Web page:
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The Nauset Bike Trail between Salt Pond Visitor Center and Tomahawk Trail will be closed from October 30 to mid-December for rehabilitation. No bike or pedestrian access will be allowed during this time.
Access at seashore locations
The Nauset Marsh Trail bridge was destroyed in a storm last winter. For current conditions, check at the Salt Pond Visitor Center. More »
Cape Cod National Seashore Reports on Status of Dune Shack Ethnographic Study
Contact: George E. Price, Jr., Superintendent, (508) 349-3785 x203
George Price, Superintendent of the Cape Cod National Seashore, has distributed an update to the occupants of the Dune Shacks of the Peaked Hill Bars Historic District about the status of the ethnographic study and the subsequent evaluation of whether the area will be considered a Traditional Cultural Property (TCP) under the guidelines of the National Register. At the request of the Provincetown Board of Selectmen, the park, along with its Advisory Commission, suspended efforts in 2003 to develop a long-term management plan for the historic district in order to undertake the ethnographic study.
Dr. Robert J. Wolfe conducted a thorough study in 2004-2005, resulting in his report, “Dwelling in the Dunes: Traditional Use of the Dune Shacks of the Peaked Hill Bars Historic District, Cape Cod.” Dr. Wolfe and Dr. T.J. Ferguson were then engaged by the National Park Service (NPS) to prepare an evaluation of the cultural significance of the district using National Register TCP eligibility criteria. Under TCP guidelines, the traditional cultural significance of a historic property is derived from the role the property plays in a community’s historically rooted beliefs, customs, and practices. The researchers based their evaluation on the study’s findings, as well as information sent to the NPS during a public comment period in spring, 2006. They concluded that the historic district meets the criteria for a TCP.
However, NPS ethnographers, historians, and cultural compliance specialists who then reviewed this evaluation against the same National Register criteria, did not come to the same conclusion. They believe that the multiplicity of groups and subgroups identified by the consultants do not meet the meaning of a traditional cultural community or group as described in the National Register Guidelines for Evaluating and Documenting Traditional Cultural Properties.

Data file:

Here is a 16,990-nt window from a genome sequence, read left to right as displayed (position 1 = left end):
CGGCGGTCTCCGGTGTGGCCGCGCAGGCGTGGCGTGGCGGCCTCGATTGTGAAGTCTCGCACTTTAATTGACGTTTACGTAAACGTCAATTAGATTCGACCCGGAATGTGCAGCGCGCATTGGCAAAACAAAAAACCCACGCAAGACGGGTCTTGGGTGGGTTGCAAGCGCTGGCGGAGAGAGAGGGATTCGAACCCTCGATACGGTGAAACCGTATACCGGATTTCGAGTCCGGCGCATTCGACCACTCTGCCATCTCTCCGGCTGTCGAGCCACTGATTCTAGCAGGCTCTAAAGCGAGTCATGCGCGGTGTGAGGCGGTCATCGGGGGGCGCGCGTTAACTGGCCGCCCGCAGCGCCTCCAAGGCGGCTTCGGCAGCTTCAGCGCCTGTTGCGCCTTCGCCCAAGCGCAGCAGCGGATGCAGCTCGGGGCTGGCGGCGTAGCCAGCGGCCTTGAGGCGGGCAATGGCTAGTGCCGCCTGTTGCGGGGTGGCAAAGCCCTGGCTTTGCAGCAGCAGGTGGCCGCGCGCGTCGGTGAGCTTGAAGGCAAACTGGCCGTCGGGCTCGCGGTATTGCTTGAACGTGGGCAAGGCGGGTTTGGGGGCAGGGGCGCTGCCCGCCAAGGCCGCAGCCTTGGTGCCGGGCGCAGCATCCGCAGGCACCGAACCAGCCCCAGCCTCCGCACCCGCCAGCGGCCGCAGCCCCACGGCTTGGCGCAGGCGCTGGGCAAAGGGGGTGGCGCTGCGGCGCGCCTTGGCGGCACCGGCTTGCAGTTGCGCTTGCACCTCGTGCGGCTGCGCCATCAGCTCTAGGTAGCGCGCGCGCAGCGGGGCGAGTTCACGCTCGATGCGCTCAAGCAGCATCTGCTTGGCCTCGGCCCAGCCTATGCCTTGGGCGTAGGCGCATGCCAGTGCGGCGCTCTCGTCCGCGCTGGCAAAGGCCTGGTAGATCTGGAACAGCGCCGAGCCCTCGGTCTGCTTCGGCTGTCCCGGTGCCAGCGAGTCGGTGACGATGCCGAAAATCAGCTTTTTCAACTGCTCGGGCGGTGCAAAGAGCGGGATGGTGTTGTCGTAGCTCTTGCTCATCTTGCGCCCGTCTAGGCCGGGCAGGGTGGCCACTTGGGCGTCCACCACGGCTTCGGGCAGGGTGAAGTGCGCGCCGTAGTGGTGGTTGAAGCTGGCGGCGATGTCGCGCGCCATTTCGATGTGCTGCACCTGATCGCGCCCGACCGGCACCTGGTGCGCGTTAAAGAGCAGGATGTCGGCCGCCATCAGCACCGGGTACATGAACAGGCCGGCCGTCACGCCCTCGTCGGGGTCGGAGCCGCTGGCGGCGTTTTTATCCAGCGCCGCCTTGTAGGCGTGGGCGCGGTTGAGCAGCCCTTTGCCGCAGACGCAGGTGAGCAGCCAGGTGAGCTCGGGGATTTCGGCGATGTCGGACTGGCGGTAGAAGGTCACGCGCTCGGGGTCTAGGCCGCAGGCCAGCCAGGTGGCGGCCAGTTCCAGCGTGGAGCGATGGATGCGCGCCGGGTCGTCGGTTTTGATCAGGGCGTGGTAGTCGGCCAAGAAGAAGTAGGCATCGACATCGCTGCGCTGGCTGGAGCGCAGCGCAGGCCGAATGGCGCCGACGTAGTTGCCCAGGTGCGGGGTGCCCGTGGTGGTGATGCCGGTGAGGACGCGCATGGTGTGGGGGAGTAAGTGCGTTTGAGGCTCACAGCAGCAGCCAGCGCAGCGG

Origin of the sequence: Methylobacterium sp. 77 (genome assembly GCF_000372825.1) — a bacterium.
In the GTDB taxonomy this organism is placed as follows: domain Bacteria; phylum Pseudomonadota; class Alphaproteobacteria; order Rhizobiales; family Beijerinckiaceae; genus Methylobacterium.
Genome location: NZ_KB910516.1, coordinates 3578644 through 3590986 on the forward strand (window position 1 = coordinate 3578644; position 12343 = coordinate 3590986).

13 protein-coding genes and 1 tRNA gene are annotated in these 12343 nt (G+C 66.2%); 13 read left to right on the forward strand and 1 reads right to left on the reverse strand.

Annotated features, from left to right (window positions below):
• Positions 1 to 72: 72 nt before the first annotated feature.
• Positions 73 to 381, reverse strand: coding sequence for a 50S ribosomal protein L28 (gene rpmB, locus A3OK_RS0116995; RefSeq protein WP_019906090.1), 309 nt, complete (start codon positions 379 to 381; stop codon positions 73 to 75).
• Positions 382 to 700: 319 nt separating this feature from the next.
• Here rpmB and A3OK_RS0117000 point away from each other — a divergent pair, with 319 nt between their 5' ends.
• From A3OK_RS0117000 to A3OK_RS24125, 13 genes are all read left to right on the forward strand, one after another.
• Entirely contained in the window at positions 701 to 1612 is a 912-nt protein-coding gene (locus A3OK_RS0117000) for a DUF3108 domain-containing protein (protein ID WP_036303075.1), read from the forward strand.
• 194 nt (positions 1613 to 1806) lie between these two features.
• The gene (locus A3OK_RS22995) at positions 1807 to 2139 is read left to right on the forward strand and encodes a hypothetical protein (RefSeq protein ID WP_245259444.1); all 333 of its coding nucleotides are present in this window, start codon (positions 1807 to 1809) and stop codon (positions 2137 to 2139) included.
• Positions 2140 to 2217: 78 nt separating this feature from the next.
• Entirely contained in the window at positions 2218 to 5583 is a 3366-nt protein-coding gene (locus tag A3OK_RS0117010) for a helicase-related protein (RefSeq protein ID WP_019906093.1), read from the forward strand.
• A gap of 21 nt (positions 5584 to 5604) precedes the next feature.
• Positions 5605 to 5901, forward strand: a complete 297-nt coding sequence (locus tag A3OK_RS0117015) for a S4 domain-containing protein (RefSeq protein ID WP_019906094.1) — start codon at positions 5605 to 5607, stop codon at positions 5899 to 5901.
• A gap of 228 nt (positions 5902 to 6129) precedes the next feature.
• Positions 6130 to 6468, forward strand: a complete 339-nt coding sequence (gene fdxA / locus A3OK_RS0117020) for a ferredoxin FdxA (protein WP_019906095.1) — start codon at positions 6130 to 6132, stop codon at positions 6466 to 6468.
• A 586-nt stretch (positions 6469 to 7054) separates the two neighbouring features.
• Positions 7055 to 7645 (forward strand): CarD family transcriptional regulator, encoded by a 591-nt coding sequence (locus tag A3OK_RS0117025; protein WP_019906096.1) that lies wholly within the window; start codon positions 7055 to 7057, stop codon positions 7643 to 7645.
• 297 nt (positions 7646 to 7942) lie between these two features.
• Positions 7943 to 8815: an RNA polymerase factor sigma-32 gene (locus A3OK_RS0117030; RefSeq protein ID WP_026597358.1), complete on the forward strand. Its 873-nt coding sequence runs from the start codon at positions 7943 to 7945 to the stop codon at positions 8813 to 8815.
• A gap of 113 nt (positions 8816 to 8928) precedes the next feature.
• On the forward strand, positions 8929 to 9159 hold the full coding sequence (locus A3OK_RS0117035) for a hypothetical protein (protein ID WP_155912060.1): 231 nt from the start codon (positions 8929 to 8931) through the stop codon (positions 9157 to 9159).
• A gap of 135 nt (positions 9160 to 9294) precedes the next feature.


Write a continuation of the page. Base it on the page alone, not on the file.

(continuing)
Price feels it is important to state that he has the highest respect and admiration for the credentials, background and professionalism of all the specialists involved in the evaluation. Drs. Wolfe and Ferguson are respected for their body of work. Likewise, the NPS professionals have decades of experience as accomplished professional historians and ethnographers who have worked on very complex projects. Price sees this situation as an instance of professionals agreeing to disagree.
The NPS is required to consult with the Massachusetts Historical Commission’s State Historic Preservation Officer (SHPO) and the National Register on questions regarding National Register eligibility. The NPS consulted with the Massachusetts SHPO in September. The SHPO informed the park that she agrees with the consultants’ findings. The NPS is now preparing to provide all the material, including the conclusion by the SHPO, to the National Register for a final determination of eligibility.
Because of the emotion, intensity and history of contentiousness regarding the dune shacks, Price understands how many may perceive this process as unfair, with different sides using different information or criteria to reach differing conclusions. However, Price describes it as similar to a case before the Supreme Court, in which the justices all have similar professional backgrounds, years of experience, and receive the same background information on a particular case. They each evaluate the merits of the case against the specific law and appropriate case law. The outcome may be unanimous, or there may be strong dissenting opinions.
This conflicting assessment of the same material only underscores the complex and difficult questions facing the historic district. Price recognizes that long-term dune shack occupants and regular users are extremely interested in the future of the district as it relates to preservation, access and use.
The next step will be to request a determination from the Keeper of the National Register. Regardless of the eligibility finding, all of the information will be digested through a process involving the Dune Shack Subcommittee of the Cape Cod National Seashore Advisory Commission. The beliefs, customs and practices of the dune shack residents, as described in the Dr. Wolfe’s report, will be given full consideration, and the dune dwellers will be consulted to take their views into account no matter what the outcome of the TCP designation. All of this information will inform the development of a long-term dune shack management plan.
Did You Know?
The Province Lands area of the Cape Cod National Seashore in Provincetown is also known as the second-oldest “common lands” in the nation, second only to Boston Common. It was put aside in the 1600s by Plymouth Colony as a fisheries reserve.